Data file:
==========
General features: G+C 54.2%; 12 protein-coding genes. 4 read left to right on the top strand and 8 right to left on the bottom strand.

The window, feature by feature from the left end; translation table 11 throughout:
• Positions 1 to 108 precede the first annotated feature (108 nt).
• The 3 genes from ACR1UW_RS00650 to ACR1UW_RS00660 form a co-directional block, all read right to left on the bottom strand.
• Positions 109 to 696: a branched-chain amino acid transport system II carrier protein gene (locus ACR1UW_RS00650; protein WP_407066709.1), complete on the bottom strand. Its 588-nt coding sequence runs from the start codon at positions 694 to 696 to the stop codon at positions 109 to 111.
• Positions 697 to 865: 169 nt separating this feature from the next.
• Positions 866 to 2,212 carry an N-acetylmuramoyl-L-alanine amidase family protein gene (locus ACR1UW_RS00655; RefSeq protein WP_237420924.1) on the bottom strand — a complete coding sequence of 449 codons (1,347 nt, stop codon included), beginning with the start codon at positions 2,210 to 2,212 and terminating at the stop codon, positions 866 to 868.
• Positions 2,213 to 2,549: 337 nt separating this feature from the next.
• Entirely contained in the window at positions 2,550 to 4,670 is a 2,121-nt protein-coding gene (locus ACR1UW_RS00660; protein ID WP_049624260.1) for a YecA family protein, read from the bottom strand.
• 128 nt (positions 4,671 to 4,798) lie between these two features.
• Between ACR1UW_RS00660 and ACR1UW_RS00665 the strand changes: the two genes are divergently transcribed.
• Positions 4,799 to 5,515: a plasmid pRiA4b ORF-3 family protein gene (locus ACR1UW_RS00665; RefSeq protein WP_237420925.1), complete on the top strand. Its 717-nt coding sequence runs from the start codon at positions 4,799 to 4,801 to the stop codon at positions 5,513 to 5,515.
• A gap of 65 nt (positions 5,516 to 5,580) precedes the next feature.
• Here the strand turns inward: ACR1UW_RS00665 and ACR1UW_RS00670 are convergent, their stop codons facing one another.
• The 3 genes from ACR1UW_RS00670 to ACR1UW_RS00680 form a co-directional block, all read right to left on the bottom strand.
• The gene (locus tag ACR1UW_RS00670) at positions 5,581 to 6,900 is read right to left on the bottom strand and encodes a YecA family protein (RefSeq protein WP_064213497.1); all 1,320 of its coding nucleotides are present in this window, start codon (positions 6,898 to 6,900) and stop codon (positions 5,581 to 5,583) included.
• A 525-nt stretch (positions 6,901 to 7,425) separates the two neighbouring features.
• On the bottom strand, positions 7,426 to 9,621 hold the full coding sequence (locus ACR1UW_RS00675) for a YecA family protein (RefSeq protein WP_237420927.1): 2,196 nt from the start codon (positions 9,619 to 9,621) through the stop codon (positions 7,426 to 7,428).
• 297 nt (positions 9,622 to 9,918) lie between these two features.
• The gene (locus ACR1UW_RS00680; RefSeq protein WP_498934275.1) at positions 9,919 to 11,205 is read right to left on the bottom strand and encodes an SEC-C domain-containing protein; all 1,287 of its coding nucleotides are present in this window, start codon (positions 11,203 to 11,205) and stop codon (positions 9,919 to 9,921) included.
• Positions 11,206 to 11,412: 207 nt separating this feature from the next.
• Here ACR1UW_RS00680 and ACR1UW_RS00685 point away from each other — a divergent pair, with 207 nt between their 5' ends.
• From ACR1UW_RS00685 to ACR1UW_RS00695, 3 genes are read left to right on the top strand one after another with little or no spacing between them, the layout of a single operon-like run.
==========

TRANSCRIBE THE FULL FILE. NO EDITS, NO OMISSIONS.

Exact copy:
General features: G+C 54.2%; 12 protein-coding genes. 4 read left to right on the top strand and 8 right to left on the bottom strand.

The window, feature by feature from the left end; translation table 11 throughout:
• Positions 1 to 108 precede the first annotated feature (108 nt).
• The 3 genes from ACR1UW_RS00650 to ACR1UW_RS00660 form a co-directional block, all read right to left on the bottom strand.
• Positions 109 to 696: a branched-chain amino acid transport system II carrier protein gene (locus ACR1UW_RS00650; protein WP_407066709.1), complete on the bottom strand. Its 588-nt coding sequence runs from the start codon at positions 694 to 696 to the stop codon at positions 109 to 111.
• Positions 697 to 865: 169 nt separating this feature from the next.
• Positions 866 to 2,212 carry an N-acetylmuramoyl-L-alanine amidase family protein gene (locus ACR1UW_RS00655; RefSeq protein WP_237420924.1) on the bottom strand — a complete coding sequence of 449 codons (1,347 nt, stop codon included), beginning with the start codon at positions 2,210 to 2,212 and terminating at the stop codon, positions 866 to 868.
• Positions 2,213 to 2,549: 337 nt separating this feature from the next.
• Entirely contained in the window at positions 2,550 to 4,670 is a 2,121-nt protein-coding gene (locus ACR1UW_RS00660; protein ID WP_049624260.1) for a YecA family protein, read from the bottom strand.
• 128 nt (positions 4,671 to 4,798) lie between these two features.
• Between ACR1UW_RS00660 and ACR1UW_RS00665 the strand changes: the two genes are divergently transcribed.
• Positions 4,799 to 5,515: a plasmid pRiA4b ORF-3 family protein gene (locus ACR1UW_RS00665; RefSeq protein WP_237420925.1), complete on the top strand. Its 717-nt coding sequence runs from the start codon at positions 4,799 to 4,801 to the stop codon at positions 5,513 to 5,515.
• A gap of 65 nt (positions 5,516 to 5,580) precedes the next feature.
• Here the strand turns inward: ACR1UW_RS00665 and ACR1UW_RS00670 are convergent, their stop codons facing one another.
• The 3 genes from ACR1UW_RS00670 to ACR1UW_RS00680 form a co-directional block, all read right to left on the bottom strand.
• The gene (locus tag ACR1UW_RS00670) at positions 5,581 to 6,900 is read right to left on the bottom strand and encodes a YecA family protein (RefSeq protein WP_064213497.1); all 1,320 of its coding nucleotides are present in this window, start codon (positions 6,898 to 6,900) and stop codon (positions 5,581 to 5,583) included.
• A 525-nt stretch (positions 6,901 to 7,425) separates the two neighbouring features.
• On the bottom strand, positions 7,426 to 9,621 hold the full coding sequence (locus ACR1UW_RS00675) for a YecA family protein (RefSeq protein WP_237420927.1): 2,196 nt from the start codon (positions 9,619 to 9,621) through the stop codon (positions 7,426 to 7,428).
• 297 nt (positions 9,622 to 9,918) lie between these two features.
• The gene (locus ACR1UW_RS00680; RefSeq protein WP_498934275.1) at positions 9,919 to 11,205 is read right to left on the bottom strand and encodes an SEC-C domain-containing protein; all 1,287 of its coding nucleotides are present in this window, start codon (positions 11,203 to 11,205) and stop codon (positions 9,919 to 9,921) included.
• Positions 11,206 to 11,412: 207 nt separating this feature from the next.
• Here ACR1UW_RS00680 and ACR1UW_RS00685 point away from each other — a divergent pair, with 207 nt between their 5' ends.
• From ACR1UW_RS00685 to ACR1UW_RS00695, 3 genes are read left to right on the top strand one after another with little or no spacing between them, the layout of a single operon-like run.